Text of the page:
Monday, October 23, 2006

The sour mood

Michael Barone looks at our current uneasiness and notes that our good fortune in many area is the result of confronting tough problems and handling them. We don't like hearing about war every day.
We are weary, it seems, and ready to go back on holiday. Some things -- a nuclear attack on the United States, the successful release of a disease pathogen that could kill millions -- are just too horrifying to think about. But maybe we should think more about them. As Leon Trotsky is supposed to have said, "You may not be interested in war, but war is interested in you."
The terrorists are still out there killing innocent Iraqis and American soldiers. The violence is spiking as they try to influence our elections. The Taliban is trying to come back in Afghanistan. North Korea still has nukes. Iran is still trying to develop them.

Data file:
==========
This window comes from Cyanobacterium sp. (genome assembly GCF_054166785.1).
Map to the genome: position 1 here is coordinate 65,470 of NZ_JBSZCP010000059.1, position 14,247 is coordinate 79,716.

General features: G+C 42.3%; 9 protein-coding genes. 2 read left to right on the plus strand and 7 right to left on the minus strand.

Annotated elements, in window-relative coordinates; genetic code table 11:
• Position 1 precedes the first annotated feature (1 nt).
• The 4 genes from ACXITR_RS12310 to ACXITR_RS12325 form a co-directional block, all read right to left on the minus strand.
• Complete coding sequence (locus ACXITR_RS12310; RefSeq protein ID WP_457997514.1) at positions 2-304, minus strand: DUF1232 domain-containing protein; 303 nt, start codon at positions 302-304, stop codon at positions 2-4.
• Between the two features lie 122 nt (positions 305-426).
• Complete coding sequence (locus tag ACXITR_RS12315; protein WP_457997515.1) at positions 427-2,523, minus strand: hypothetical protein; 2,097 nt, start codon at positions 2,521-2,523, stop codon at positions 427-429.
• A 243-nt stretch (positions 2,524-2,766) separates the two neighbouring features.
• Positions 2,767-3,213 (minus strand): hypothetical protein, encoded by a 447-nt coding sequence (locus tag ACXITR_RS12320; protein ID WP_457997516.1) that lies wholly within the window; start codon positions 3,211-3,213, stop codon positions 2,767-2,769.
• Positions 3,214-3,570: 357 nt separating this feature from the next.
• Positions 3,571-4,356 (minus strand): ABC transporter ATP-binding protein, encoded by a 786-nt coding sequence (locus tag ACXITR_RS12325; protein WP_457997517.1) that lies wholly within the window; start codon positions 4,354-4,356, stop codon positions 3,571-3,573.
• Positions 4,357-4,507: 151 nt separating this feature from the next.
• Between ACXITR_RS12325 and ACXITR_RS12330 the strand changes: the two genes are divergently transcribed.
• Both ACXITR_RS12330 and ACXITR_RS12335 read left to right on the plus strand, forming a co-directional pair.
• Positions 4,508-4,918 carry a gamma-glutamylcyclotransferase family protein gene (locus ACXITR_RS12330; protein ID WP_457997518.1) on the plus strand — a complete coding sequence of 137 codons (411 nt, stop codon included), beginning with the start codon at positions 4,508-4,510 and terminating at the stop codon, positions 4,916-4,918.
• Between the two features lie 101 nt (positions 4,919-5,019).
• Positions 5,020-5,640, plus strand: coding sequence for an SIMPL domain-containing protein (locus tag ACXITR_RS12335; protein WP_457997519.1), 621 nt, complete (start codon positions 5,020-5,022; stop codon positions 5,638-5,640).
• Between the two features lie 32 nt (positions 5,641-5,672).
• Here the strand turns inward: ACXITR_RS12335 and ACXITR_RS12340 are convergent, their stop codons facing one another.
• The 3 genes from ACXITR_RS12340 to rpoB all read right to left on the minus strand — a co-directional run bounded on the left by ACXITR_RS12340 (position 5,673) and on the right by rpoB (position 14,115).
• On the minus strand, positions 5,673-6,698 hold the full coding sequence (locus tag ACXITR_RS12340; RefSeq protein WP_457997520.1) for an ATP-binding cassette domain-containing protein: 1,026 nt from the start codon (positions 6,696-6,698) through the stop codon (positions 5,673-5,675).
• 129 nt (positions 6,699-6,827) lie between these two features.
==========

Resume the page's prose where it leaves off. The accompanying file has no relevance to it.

The world is dangerous. It always will be until Satan is bound. We may be tired, irritated and frustrated, but we can't just turn our backs on things. It's tempting to say "Why us? Why can't the rest of the world take some responsibility?"

The answer is that we've tried that, and it usually ends up worse. The Democrats are eager to wreak vengeance on Bush and the Republicans, but we really need adults in charge all of the time. That's what that phrase "a time of war" means. I see nothing but irresponsibility in the media and on the left. There's plenty on the right, as well, but the most irresponsible thing to do right now is to think that we can punish the right by electing people who have no guiding principles.


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